The morning air was less frigid with the help of the sun. We walked a couple of blocks to a two-story building nestled among taller, more modern structures. The exterior seemed like it could have been classy once, but it had faded and there was a little peeling paint and wear. Really, it didn’t look that bad if you squinted, and it looked better than the apartment building Octavia used to own. A sign over the door announced the name of the club as The Metronome.

“Here it is,” said Vinyl. She stopped.

I put a hoof on the door to go inside, turning back to her. “Aren’t you coming?”

“Yeah, sure.”

Stepping inside, my eyes had to adjust to the dim lights. The place was deserted, which was probably what I should have expected from a jazz club in the early morning. A slick-looking stallion wearing a trim vest and matching tie approached us from around the bar. His mane was groomed and he wore a thin mustache. I thought he looked familiar.

Pausing in front of us, he nodded. “Ms. Scratch.” His tone was polite, nothing more or less.

“Hello Iridium,” said Vinyl. “Is Octavia around? There’s somepony here who wants to meet her.”

Oh, right. Iridium used to work at a different jazz club in Canterlot. Maybe Octavia had hired him. He nodded, again merely polite. “I’ll get her.”

As Iridium departed, I couldn’t contain my curiosity any more. Speaking quietly to Vinyl, I asked, “Is there something going on between you and Octavia?”

She didn’t immediately answer. If it weren’t for her sunglasses, I might have been more effective at reading her expression. Vinyl finally replied, “Octavia doesn’t live in Canterlot anymore. She just packed up and left. You left her in charge of me, remember?”

During my last visit to Equestria, Vinyl had run afoul of the wrong kind of ponies. I can’t really sugarcoat it; she was hospitalized after a bad trip. Octavia, as her landlord, had every right to kick her out. Instead, she’d taken it upon herself to see Vinyl get better. Or so I thought.

Iridium returned with a female earth pony. She was two shades of grey, with lavender eyes and a treble clef cutie mark of the same color. Like Vinyl, she had a few inches of height on me. She looked at the two of us with cautious curiosity.

“Hi Octavia,” I said, stepping forward. “This is kind of weird, but here I am in Equestria again. It’s me, Miller.”

Octavia blinked in surprise, but to her credit took my statement at face value. After a moment anyway. Seconds passed as emotions played across her face before she regained some control. “Iridium, could you give us a moment please?”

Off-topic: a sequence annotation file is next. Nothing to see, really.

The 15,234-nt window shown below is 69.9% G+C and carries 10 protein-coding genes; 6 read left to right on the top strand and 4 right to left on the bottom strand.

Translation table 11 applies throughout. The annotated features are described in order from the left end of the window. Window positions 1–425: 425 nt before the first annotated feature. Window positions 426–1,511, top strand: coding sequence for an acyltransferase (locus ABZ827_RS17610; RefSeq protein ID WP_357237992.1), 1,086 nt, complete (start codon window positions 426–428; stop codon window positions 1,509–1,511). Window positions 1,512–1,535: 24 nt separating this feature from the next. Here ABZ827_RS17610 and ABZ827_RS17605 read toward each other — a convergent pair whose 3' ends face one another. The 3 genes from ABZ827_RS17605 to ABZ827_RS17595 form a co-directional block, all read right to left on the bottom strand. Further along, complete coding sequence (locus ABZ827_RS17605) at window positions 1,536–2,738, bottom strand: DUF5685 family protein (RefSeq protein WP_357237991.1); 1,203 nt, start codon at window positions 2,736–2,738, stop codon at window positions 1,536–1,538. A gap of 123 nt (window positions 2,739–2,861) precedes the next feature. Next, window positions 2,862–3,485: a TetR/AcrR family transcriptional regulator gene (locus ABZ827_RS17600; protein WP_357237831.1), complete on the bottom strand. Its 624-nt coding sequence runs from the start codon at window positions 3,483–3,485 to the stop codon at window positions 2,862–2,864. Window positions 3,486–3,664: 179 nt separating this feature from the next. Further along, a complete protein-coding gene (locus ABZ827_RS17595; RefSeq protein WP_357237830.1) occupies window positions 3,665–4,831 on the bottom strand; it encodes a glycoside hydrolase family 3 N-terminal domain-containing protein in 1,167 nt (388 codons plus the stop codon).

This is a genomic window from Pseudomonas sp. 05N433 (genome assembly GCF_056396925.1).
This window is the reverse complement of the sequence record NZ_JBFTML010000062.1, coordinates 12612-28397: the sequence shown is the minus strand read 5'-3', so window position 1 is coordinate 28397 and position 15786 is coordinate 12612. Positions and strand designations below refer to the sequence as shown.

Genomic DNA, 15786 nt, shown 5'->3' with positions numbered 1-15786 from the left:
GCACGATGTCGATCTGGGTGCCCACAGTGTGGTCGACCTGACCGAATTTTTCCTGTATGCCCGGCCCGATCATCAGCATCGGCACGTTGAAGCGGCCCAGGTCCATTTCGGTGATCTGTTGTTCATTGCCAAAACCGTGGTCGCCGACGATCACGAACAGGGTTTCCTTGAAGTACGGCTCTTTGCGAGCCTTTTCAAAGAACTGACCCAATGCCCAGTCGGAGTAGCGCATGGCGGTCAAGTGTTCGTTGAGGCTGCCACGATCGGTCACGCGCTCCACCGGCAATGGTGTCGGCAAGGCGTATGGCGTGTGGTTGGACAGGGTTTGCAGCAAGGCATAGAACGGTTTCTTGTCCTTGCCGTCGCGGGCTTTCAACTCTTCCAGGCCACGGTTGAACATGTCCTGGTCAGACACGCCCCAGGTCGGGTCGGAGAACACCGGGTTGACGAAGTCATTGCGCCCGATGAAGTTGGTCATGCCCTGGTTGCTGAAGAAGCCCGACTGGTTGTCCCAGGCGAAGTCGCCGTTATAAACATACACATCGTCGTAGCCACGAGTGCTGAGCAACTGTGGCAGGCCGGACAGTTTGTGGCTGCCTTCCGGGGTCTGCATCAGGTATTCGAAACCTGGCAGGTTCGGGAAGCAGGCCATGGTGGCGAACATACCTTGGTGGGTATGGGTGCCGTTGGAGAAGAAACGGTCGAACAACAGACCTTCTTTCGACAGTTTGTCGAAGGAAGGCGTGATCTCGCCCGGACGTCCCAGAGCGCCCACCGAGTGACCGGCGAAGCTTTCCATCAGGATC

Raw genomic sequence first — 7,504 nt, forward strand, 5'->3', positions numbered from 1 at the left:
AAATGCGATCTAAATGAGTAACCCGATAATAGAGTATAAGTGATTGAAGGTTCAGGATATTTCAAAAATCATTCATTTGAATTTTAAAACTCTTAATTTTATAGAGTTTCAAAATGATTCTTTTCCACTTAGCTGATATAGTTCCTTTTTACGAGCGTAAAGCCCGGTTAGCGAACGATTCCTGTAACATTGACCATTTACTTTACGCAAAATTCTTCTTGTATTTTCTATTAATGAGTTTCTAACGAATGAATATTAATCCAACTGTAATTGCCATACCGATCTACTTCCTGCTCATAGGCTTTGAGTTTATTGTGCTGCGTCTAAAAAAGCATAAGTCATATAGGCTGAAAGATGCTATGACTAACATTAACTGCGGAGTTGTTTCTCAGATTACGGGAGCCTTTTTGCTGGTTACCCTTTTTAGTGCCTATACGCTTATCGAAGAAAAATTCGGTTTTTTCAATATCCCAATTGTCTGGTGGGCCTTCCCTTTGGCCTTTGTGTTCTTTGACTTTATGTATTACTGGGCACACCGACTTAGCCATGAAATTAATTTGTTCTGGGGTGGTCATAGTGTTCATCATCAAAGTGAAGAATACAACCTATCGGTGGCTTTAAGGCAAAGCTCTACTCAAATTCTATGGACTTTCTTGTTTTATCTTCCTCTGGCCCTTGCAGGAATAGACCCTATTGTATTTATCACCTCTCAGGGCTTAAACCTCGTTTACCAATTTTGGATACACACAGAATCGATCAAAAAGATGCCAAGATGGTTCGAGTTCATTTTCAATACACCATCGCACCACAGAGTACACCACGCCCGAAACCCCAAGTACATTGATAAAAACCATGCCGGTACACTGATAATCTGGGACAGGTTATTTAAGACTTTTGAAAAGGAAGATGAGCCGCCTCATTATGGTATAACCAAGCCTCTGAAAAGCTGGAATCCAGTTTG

The stallion stepped away without a word, although I thought I saw a question in his expression. Octavia cut her eyes between me and Vinyl. “That’s it? Here you are? I take it there’s more to this story?”

“Er, not really,” I said. “It’s pretty much the same bad deal as last time.”

She looked down from my eyes at the rest of my body. “What about the part where you turned into a mare?”

Except for that,” I said. I smiled weakly. “I was hoping it was so obvious that I could just let it go without a comment. Please, I’d rather not talk about it.”

Octavia shifted slightly, looking as uncomfortable as I was with the subject. “Well, it’s good to see you again, although I take it you didn’t intend to come here a second time?”

I nodded. “You’re right. I’m going to fix that, though. The train to Canterlot leaves at ten.”

“That leaves us a bit of time. Would you care for some tea, Miller?”

“Millie,” said Vinyl. It was the first time she had spoken since Octavia had appeared. I saw the two of them lock eyes.

“Are you really going to keep calling me that?” I broke in. “I thought we agreed that I’m supposed to be a guy.”

“Well, whatever you’re called, I should probably get you to the train station,” replied Vinyl. The purple lenses on her face concealed where she was looking, but I got the distinct feeling that she was gazing unkindly at Octavia.

“Nice to see you again, Octavia,” I called as Vinyl ushered me out the door.

“You too,” said Octavia.

Outside, Vinyl turned towards the train station. I glanced at her. “What was that all about?”

“We’re going to be late,” she said tersely.

I wanted to say something. I felt like I should. Vinyl’s reminder of getting to Canterlot pulled my mind in a different direction, however, and I kept my mouth shut. We went the rest of the way to the train station in silence.

The station was packed with ponies, many more than had been there the previous night. At the ticket window, we found out that all remaining seats aboard the train had been sold.

“What are we going to do?” My voice sounded uncomfortably high and panicked.

“Take my ticket, dude. This is important to you.” Vinyl held the ticket out to me with magic.

“Are you sure?” She nodded. I took the ticket in my mouth and dropped it into the bundle of personal effects I wore around my neck. “I mean, how are you going to—”

“I’ll just buy another one later.” Vinyl grinned. “Jeeze Millie, does your wife always have this much trouble with you?”

I thought I saw a passing stallion glance curiously in our direction at the mention of a mare having a wife. I shrugged it off. “Thank you so much.”

Vinyl pulled me into a hug which I returned. It was good to know somepony from a completely different world had my back, but somewhat bittersweet because the second time around I would try to make sure I didn’t come back again.

Vinyl got her stuff out of the baggage car and waved goodbye as I boarded the train. With a whistle blast, the engine pulled the string of cars out of the station and began to pick up speed on the way to Canterlot. The trip would take a few hours, and I settled back to relax. At some point, I must have fallen asleep.


I awoke on my back, staring at the sky. Sitting up, I discovered that I was once again on the bench in Manehattan. Shots of confusion and panic went through me as I scrambled to stand up. Catching sight of a small scrap of paper nestled in my bundle of clothes, I pulled it out and checked the writing on it. The message was as short as it was mysterious.

Don’t leave town.